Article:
The Creighton Students Union Program Board presented its second Brave Conversations, “All about Ableism,” on March 23 over Zoom with professor of communication studies Erika Kirby.
“Kirby is one of my favorite professors at Creighton,” said Mariana Inciarte-Balza, the program board’s Creighton in Common coordinator and sophomore in the Heider College of Business.
“In our class, she taught us about all sorts of pertinent issues and topics, including physical and mental ableism,” Inciarte-Balza said.
Kirby, who is the A.F Jacobson Chair in Communication, said ableism is defined as a pervasive system of discrimination and exclusion that oppresses people who have mental, emotional and physical disabilities and have individual, institutional, and cultural levels of oppression.
“I wanted Brave Conversations to provide a space where students could understand and expand their knowledge on topics that are often seen as difficult or controversial,” said Inciarte-Balza.
“The main idea in Brave Conversations is to turn safe spaces into brave spaces.”
The interactive presentation had Kirby’s small group address problematic issues and statements about mental health and how it affects societal beliefs.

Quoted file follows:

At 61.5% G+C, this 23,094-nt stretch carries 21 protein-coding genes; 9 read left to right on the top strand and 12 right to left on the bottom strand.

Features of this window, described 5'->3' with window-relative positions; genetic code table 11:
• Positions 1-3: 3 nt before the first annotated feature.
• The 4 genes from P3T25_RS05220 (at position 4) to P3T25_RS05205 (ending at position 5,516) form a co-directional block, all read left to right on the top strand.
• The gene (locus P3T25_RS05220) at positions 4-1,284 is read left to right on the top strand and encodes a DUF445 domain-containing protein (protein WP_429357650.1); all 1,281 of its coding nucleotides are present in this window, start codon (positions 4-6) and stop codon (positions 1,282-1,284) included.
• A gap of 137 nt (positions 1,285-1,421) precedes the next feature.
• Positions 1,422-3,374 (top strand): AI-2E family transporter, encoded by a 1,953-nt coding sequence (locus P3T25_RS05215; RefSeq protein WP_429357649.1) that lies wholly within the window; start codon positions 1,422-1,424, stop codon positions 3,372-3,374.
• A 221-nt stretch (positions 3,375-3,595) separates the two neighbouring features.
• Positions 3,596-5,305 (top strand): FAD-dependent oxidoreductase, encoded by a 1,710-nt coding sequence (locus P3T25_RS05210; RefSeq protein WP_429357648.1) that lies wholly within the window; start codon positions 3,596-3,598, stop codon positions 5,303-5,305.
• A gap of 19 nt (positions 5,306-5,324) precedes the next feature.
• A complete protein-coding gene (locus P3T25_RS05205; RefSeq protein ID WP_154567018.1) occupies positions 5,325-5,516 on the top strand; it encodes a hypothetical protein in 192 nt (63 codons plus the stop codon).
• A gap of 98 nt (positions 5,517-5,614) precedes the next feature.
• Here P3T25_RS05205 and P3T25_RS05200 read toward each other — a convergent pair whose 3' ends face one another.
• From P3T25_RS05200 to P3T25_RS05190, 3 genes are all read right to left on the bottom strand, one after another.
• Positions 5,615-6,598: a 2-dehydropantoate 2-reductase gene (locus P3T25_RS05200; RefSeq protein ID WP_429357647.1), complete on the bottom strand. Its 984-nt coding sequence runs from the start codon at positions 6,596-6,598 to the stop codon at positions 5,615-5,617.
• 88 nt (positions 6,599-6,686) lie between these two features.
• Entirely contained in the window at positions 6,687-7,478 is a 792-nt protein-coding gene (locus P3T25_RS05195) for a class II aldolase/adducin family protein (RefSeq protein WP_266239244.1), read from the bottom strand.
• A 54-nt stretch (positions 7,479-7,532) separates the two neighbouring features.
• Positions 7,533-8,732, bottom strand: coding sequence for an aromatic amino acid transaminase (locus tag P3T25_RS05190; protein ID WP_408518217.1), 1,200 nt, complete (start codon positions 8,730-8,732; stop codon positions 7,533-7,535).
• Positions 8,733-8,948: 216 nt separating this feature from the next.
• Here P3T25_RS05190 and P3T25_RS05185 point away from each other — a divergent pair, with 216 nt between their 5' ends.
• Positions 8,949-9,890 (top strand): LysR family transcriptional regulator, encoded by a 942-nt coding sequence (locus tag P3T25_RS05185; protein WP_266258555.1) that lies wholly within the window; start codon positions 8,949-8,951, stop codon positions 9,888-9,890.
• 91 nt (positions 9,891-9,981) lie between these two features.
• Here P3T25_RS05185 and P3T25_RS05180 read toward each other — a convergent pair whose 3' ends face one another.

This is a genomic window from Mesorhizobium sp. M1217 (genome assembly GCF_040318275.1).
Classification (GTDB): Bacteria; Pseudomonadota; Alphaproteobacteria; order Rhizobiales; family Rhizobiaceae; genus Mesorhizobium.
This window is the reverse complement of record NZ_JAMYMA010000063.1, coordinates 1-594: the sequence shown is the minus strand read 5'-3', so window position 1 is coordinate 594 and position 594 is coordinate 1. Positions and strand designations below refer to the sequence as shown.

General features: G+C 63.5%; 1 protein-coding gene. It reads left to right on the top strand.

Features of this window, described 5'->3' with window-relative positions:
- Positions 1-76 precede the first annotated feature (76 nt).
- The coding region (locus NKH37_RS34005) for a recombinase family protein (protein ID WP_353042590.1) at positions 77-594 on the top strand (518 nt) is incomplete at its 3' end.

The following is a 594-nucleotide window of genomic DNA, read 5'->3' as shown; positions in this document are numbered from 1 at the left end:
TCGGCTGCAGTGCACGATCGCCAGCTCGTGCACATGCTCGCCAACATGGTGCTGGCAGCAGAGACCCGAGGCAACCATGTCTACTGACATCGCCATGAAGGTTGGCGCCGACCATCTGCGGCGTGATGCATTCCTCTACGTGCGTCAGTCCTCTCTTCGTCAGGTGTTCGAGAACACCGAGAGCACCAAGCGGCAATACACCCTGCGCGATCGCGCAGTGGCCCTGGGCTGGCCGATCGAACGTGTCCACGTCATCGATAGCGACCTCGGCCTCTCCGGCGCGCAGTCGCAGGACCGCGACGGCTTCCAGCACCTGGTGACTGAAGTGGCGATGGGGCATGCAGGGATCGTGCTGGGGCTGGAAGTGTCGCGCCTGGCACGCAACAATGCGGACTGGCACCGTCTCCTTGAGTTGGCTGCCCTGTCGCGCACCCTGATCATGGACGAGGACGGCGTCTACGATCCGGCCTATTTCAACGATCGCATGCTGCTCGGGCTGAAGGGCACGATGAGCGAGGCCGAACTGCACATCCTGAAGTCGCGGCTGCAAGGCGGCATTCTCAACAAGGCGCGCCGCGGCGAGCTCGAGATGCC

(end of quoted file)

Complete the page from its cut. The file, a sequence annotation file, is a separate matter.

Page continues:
“I learned how to be more intentional and aware of microaggressions and ableism,” said Brian Le, a sophomore in the College of Arts and Sciences. “I believe that I could be a better advocate and be an ally in more ways than I have been. I want to challenge myself to question those around me who might not be aware of the hurtful things they can say.”
The National Alliance of Mental Illness, in 2019, reported at least 1 in 5 U.S adults experience mental illness, the most common being anxiety disorders at 19% of the adult population.
Kirby urged her audience to speak up and be an ally towards people who identify as having mental illnesses because “there’s no health without mental health.”
“While this is labeled a Program Board event, it is a program that really is for the Creighton community and a safe place for people to share their voice, their experience and to listen and grow,” said Emma Hickman, CSU vice president for programming and sophomore in the College of Arts and Sciences.
“All programs that center around social justice-driven topics are all providing safe spaces for students to learn and grow. That is exactly what [the] Program Board is hoping to do by providing these Brave Conversations.”
The program board plans to have more events and presentations like “Brave Conversations” in fall 2021.